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Frozen: The Broadway Musical 

Caissie Levy, Patti Muran


                                        by Julia Polinsky


Speaking as the one and only American who never saw Frozen: The Movie, it was good to come on Frozen: The Broadway Musical from cold, so to speak. Surprise! No surprises! Basic, fantastically successful Disney format. Simple-ish story (absent parents, child who masters obstacles, grows up, and recognizes self-worth, with some boy-meets-girl thrown in); superb production values; banal songs except for Power Anthem; and did I mention superb production values?


The Disney juggernaut has so completely rolled over American popular culture that it would be foolish of them to depart from the expected. Certainly, with a movie like Frozen (about $1.2 billion worldwide grosses, in case you were wondering) you just don’t make a Broadway adaptation that would mess with that kind of success.


Apparently, Disney did mess with their giant success, but did it with the original film’s composer/lyricists Kristen Anderson-Lopez and Robert Lopez, and author Jennifer Lee. Director Michael Grandage, tasked with making Frozen: The Broadway Musical the same as but different from Frozen: The Most Successful Disney Animated Film Ever, makes some odd choices and interesting changes to the tale of Elsa and her powers.


Elsa? Powers?


The king and queen of Arendelle have two young daughters, Elsa (Brooklyn Nelson) and Anna (Audrey Bennett). Elsa, the elder, can magically summon and manage cold, ice, and snow anywhere, any time. Her little sister begs for a snowman in their bedroom; Elsa obliges; disaster for Anna follows. The Queen calls the Hidden People, who come and heal Anna but take away all her memory of Elsa’s powers. The parents go on a “two-week” journey and are predictably lost at sea. The orphaned Elsa and Anna are raised separately, quarantined in the castle.


Patti Muran, John Riddle


Years later, on coronation day, the castle opens to outsiders, and the adult Elsa (Caissie Levy) and Anna (Patti Murin) welcome visitors to Arendelle for the first time in years. Anna meets visiting Prince Hans (John Riddle), falls in love, and about five minutes later, gets engaged. Queen Elsa objects to the engagement, unleashes her chilling powers, scares the hell out of her people, and exiles herself from her newly frosted realm to a remote, hidden ice castle. Safe and alone, Elsa belts out the power anthem to end them all.


Anna wants Elsa back, and searches through the frozen kingdom, guided by ice seller Kristoff (Jelani Alladin), his faithful reindeer, Sven (Andrew Pirozzi), and a snowman (Greg Hildreth, in a performance so charming it sparkles). In the end, of course, good triumphs, evil is vanquished, and true love solves all problems, perhaps not quite in the way you expect, which saves the show from utter banality.


Jellini Aladdin Kristof and friend


Other things that boost the show? Performances from the leads are simply splendid. Caissie Levy gives an outstanding, chills-inducing, career-making performance as cold-but-fiery Elsa. Patti Murin makes a terrific perky-bubbly, goodhearted, slightly addled Anna. John Riddle’s Hans hits all the right notes, in every sense. Jelani Alladin as Kristoff does such a superb job, he doesn’t even get upstaged by the warm, fuzzy reindeer or cute snowman. (Disney critters and non-human characters basically exist to upstage “their” humans and sell merchandise; snowman and reindeer toys are for sale in the aisles at intermission.)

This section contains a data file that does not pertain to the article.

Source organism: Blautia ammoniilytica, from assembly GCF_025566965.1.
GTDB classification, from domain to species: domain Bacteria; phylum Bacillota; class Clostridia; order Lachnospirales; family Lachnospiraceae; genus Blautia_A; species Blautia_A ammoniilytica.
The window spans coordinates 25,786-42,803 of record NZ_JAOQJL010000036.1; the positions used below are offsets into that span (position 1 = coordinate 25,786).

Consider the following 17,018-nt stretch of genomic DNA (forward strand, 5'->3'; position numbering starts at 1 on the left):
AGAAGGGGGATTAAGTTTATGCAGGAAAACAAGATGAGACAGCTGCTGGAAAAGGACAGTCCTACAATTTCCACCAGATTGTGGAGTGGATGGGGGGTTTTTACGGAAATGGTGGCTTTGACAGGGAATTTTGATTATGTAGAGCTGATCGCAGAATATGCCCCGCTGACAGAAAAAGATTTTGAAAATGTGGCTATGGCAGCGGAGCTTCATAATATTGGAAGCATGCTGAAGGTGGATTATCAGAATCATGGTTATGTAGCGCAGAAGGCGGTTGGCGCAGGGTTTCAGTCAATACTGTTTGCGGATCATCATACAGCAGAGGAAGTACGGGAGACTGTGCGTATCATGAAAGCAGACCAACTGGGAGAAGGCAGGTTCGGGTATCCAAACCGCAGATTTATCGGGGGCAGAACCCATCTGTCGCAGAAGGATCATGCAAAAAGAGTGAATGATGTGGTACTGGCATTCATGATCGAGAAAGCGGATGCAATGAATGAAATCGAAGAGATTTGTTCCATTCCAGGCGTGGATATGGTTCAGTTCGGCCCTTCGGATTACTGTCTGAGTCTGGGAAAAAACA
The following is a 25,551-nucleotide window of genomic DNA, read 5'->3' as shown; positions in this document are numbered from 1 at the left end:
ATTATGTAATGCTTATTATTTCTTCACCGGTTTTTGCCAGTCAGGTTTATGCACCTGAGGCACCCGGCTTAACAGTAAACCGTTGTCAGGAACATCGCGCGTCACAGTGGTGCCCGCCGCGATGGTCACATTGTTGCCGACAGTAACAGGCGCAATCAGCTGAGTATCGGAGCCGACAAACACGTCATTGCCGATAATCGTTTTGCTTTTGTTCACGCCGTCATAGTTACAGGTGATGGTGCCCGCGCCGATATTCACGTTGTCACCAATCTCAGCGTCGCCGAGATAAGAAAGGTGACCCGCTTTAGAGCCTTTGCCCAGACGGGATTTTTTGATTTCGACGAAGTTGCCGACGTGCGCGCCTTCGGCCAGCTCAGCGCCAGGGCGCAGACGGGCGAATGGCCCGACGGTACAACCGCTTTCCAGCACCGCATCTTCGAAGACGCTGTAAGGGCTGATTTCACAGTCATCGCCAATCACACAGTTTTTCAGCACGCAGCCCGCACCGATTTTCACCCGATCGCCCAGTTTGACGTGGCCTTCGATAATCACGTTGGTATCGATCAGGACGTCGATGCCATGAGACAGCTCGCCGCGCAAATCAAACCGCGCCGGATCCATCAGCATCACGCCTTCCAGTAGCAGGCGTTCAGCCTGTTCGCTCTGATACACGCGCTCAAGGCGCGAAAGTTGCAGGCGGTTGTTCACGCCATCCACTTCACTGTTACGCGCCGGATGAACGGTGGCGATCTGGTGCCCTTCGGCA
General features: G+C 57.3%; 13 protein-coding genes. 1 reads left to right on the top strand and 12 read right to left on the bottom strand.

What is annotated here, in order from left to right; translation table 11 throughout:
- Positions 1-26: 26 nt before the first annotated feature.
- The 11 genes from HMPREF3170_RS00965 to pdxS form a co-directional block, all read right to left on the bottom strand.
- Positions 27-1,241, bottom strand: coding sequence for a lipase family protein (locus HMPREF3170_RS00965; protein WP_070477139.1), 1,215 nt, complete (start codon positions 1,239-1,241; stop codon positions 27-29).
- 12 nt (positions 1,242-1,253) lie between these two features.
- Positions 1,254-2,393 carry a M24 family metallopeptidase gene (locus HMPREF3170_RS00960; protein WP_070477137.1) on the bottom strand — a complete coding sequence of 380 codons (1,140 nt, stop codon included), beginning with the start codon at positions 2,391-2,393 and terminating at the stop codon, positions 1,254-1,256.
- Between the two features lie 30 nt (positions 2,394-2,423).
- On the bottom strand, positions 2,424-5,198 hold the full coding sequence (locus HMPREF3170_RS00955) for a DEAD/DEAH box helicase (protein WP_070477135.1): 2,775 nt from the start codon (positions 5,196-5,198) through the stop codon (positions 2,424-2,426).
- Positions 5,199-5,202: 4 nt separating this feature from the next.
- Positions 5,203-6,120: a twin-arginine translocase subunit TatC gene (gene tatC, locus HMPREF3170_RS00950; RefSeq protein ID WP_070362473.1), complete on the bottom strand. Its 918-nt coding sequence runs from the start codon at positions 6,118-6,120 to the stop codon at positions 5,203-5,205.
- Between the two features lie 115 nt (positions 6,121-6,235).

John Riddle and cast


Gorgeous scenic design by Christopher Oram mostly emphasizes the dark side of this story. The frozen world of Frozen looks craggy and scary, barring the gorgeous curtain of crystals in Elsa’s northern fortress of solitude. His costume design burrows into that same darkness, differing from most Disney in the lack of candy-bright colors, not to mention naked torsos and inexplicable tails on the Hidden People.


Jellini Aladdin Kristof and cast                           Photos by Deen VanMeer


Choreography by Rob Ashford falls short of his usual standard, except in the visually stunning “Fixer Upper” and the out-of-the-blue second-act opener, “Hygge,” with a chorus line of “nude” denizens of the local sauna dancing with carefully placed birch branches. Sound design by Peter Hylenski, video design by Finn Ross, and lighting design by Natasha Katz are all superb.



The simple, manipulative, and slightly confusing plot, cute sidekicks, and one-dimensional main characters make for a decent kiddie show in best Disney fashion. Fairly banal songs tell the story, establish character, etc., but mostly sound so much alike that it’s a relief when Elsa belts out her transformational power anthem, surely one of the best first-act closers on Broadway.

Suspend your higher faculties, forget that it’s all corporate strategy designed to empty your wallet, don’t look for coherent story, and the show’s enjoyable as hell. Take a kid, and try to see the magic through a child’s eyes. Disney Does Fun. Let it go, and let ‘em.



St. James Theatre

246 W. 44th St.

Tickets $56-299

Box office: Mon – Sat 10am–8pm
Sunday 11am-7pm

Performances: Tuesday-Saturday 8pm; Wednesday, Saturday, 2pm, Sunday 3pm

U.S.: 866-870-2717
INT’L: +1-949-333-4001